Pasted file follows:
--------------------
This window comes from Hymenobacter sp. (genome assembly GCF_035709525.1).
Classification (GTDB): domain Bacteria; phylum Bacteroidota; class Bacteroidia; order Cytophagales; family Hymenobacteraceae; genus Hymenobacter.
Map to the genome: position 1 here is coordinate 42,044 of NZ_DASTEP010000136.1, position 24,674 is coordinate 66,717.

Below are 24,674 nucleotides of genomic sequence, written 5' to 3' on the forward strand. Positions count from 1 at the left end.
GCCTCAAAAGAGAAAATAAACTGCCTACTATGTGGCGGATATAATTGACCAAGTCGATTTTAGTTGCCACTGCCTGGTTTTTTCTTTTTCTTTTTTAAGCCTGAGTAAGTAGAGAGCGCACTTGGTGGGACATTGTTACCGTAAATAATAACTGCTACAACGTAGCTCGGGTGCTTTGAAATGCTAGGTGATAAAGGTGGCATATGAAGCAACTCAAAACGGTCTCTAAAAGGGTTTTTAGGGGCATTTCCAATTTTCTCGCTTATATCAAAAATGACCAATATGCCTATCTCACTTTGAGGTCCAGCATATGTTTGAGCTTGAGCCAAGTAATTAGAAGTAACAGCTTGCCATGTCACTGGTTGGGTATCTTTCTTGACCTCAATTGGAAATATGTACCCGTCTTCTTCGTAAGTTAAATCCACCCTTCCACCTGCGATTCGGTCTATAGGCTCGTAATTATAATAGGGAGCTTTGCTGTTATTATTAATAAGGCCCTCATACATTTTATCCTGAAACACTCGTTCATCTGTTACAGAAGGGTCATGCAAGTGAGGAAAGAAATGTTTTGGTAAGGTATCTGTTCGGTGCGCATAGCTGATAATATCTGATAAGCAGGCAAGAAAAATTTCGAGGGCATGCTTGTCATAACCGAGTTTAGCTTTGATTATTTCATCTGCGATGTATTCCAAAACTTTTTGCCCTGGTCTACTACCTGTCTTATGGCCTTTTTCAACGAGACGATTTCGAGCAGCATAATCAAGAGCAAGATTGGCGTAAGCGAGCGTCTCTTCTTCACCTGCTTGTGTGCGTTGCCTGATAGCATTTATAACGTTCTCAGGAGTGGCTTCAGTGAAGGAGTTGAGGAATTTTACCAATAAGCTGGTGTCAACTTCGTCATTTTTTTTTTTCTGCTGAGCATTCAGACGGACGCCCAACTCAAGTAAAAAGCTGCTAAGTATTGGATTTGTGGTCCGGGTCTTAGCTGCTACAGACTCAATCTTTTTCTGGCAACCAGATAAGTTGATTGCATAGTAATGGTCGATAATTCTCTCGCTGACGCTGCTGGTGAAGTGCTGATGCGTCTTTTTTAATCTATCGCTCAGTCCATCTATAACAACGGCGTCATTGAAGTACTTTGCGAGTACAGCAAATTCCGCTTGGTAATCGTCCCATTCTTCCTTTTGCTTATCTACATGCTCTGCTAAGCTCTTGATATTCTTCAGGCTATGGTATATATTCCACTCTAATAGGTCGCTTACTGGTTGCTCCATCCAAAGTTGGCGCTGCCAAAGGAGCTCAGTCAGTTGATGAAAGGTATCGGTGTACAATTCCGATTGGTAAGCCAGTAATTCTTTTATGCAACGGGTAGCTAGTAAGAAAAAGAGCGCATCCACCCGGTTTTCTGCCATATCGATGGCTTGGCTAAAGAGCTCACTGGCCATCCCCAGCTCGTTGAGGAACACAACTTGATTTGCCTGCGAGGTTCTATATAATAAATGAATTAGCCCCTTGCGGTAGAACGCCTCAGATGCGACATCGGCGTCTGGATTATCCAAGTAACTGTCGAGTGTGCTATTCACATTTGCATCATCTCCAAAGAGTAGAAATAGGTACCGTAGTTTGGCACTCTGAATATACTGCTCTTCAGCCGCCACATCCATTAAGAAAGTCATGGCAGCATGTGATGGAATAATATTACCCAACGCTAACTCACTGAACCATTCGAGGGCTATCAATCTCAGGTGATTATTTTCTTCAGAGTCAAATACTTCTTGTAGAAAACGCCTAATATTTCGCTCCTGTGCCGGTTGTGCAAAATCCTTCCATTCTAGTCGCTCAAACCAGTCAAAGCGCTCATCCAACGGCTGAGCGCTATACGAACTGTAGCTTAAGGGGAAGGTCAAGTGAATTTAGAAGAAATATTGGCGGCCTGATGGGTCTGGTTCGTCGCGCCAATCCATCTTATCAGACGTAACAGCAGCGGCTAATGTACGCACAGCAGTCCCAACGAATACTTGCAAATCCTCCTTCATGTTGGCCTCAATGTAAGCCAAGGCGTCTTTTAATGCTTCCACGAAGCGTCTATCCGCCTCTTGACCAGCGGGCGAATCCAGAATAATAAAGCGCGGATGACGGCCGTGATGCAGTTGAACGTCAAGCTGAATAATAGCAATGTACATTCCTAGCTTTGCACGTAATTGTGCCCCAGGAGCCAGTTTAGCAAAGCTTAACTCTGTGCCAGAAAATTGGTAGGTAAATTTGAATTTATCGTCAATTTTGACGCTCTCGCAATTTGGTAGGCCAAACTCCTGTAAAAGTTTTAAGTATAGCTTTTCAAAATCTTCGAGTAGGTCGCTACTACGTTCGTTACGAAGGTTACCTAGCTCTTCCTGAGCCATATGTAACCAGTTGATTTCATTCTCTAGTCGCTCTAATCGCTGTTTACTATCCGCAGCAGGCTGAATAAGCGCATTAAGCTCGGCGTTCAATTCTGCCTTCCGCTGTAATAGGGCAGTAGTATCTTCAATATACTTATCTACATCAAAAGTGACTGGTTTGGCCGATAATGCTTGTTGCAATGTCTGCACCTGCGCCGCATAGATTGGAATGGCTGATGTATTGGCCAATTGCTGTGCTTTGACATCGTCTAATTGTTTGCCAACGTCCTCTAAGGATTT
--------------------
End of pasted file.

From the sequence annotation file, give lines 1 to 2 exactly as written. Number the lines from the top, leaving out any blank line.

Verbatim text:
This window comes from Hymenobacter sp. (genome assembly GCF_035709525.1).
Classification (GTDB): domain Bacteria; phylum Bacteroidota; class Bacteroidia; order Cytophagales; family Hymenobacteraceae; genus Hymenobacter.